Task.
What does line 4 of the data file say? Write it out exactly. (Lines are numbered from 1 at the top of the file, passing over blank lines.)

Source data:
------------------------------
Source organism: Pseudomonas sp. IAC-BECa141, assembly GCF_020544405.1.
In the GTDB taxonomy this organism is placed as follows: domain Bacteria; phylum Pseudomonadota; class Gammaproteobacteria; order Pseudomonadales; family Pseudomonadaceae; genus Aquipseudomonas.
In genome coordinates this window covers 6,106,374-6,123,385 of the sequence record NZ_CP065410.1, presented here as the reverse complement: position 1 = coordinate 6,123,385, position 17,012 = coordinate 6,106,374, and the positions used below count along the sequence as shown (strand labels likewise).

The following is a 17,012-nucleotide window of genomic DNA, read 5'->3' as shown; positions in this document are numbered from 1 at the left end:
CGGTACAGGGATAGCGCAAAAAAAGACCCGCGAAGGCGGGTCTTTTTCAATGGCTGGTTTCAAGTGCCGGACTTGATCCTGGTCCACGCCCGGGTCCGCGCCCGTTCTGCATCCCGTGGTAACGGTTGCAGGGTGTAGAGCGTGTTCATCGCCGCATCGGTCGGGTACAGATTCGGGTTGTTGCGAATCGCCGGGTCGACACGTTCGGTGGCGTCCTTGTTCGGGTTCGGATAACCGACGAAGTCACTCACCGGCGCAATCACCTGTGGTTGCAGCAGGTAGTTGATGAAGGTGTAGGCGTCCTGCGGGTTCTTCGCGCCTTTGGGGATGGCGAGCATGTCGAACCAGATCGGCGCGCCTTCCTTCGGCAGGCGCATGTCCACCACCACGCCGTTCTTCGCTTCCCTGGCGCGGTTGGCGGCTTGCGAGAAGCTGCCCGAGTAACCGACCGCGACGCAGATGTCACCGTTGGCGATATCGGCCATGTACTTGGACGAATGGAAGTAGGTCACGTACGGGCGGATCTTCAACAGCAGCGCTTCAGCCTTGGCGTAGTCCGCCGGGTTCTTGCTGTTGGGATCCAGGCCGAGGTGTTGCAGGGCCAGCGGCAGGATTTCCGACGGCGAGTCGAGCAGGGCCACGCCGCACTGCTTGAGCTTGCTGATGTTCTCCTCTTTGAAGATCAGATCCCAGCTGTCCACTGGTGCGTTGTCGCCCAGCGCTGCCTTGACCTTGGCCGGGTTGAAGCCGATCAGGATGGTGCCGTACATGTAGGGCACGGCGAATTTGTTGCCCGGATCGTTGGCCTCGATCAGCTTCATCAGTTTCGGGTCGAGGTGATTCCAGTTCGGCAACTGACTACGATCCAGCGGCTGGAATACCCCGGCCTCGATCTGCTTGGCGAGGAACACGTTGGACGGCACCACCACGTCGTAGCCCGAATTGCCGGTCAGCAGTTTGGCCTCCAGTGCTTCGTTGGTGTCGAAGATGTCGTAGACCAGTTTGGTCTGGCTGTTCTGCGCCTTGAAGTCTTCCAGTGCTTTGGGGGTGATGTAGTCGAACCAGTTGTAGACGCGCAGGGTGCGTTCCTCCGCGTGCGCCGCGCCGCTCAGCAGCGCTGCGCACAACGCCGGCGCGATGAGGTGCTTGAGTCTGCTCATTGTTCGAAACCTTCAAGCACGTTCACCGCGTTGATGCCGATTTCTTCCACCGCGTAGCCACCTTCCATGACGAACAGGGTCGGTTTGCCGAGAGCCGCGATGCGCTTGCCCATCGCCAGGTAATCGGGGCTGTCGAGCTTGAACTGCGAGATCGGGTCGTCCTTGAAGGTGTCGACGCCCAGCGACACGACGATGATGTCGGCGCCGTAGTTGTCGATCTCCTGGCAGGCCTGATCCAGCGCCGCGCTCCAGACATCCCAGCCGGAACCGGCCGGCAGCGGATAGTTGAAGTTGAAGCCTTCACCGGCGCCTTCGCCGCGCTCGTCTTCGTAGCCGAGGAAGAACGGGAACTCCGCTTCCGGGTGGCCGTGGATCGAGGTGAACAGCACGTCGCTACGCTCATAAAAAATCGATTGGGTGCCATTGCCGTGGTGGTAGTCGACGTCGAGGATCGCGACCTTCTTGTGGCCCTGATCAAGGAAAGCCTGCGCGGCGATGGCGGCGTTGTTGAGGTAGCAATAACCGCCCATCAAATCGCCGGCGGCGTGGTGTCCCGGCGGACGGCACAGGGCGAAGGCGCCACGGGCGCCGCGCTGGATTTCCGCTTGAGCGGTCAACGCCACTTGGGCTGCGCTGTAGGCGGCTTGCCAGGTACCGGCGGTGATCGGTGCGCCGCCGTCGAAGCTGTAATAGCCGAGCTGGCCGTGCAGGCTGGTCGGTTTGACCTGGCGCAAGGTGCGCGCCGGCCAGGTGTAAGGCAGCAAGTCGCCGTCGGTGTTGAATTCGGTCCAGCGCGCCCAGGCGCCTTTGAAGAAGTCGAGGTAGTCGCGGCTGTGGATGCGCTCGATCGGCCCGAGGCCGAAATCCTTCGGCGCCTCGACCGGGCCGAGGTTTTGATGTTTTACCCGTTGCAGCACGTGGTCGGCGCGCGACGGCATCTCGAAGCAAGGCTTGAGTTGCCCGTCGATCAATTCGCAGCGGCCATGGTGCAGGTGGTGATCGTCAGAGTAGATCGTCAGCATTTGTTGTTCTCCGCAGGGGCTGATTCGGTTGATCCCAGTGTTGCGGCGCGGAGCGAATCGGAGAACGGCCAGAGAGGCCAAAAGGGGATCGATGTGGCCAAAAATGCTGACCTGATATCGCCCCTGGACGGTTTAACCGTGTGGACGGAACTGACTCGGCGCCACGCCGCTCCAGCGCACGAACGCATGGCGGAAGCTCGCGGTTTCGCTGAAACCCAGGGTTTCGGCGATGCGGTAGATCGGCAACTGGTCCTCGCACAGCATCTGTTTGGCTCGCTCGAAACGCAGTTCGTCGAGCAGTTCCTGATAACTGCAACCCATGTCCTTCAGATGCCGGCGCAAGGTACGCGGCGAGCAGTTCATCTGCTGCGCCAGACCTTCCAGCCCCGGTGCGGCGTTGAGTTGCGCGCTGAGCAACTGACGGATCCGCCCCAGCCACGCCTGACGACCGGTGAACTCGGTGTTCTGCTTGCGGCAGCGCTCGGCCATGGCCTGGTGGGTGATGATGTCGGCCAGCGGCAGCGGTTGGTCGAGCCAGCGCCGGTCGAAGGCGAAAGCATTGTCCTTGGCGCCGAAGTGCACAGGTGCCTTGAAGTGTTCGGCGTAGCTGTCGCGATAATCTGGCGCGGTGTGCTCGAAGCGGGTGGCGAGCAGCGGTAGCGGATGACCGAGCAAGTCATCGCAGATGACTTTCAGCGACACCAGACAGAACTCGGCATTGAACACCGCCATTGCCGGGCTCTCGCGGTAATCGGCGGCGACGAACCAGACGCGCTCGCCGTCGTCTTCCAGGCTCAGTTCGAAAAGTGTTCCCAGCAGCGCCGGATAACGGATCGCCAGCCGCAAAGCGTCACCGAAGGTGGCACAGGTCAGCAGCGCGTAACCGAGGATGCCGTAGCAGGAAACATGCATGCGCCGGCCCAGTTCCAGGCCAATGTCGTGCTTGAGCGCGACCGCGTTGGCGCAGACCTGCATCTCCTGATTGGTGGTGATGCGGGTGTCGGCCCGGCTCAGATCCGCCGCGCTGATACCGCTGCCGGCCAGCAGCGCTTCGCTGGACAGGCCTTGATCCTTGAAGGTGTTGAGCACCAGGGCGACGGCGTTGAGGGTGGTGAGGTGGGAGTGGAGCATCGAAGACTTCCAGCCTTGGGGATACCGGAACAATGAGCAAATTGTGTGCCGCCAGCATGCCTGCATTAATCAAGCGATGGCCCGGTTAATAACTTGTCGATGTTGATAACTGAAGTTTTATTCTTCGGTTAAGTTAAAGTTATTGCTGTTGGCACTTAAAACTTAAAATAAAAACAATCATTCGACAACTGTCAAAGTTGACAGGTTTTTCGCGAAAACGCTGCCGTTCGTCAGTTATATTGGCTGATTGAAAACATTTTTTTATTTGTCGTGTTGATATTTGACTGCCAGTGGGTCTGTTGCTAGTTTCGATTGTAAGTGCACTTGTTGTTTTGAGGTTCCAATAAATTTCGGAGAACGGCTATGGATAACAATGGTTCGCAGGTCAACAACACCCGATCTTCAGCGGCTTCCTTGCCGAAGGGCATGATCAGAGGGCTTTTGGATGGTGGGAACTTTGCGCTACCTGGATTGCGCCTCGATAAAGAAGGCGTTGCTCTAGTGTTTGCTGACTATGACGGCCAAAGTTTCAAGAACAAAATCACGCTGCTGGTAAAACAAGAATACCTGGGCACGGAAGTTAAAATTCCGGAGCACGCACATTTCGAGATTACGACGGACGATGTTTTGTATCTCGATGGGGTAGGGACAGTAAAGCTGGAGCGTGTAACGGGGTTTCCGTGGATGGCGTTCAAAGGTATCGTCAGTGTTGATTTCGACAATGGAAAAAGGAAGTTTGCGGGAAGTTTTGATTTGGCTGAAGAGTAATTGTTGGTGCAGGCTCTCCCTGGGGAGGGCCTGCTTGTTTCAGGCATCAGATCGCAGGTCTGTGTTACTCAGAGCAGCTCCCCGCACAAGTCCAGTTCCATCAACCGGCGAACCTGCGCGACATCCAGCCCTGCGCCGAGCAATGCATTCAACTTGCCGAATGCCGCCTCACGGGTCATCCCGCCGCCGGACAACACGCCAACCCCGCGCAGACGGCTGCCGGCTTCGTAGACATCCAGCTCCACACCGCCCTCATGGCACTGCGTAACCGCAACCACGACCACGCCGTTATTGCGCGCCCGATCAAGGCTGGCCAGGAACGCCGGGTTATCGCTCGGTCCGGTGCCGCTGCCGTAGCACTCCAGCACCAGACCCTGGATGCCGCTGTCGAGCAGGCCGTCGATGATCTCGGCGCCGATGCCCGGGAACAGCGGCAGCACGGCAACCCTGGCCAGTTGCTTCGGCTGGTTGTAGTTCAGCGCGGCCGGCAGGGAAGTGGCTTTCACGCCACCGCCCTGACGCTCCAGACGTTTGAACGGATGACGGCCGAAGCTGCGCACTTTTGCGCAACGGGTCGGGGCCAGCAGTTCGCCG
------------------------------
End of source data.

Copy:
The following is a 17,012-nucleotide window of genomic DNA, read 5'->3' as shown; positions in this document are numbered from 1 at the left end: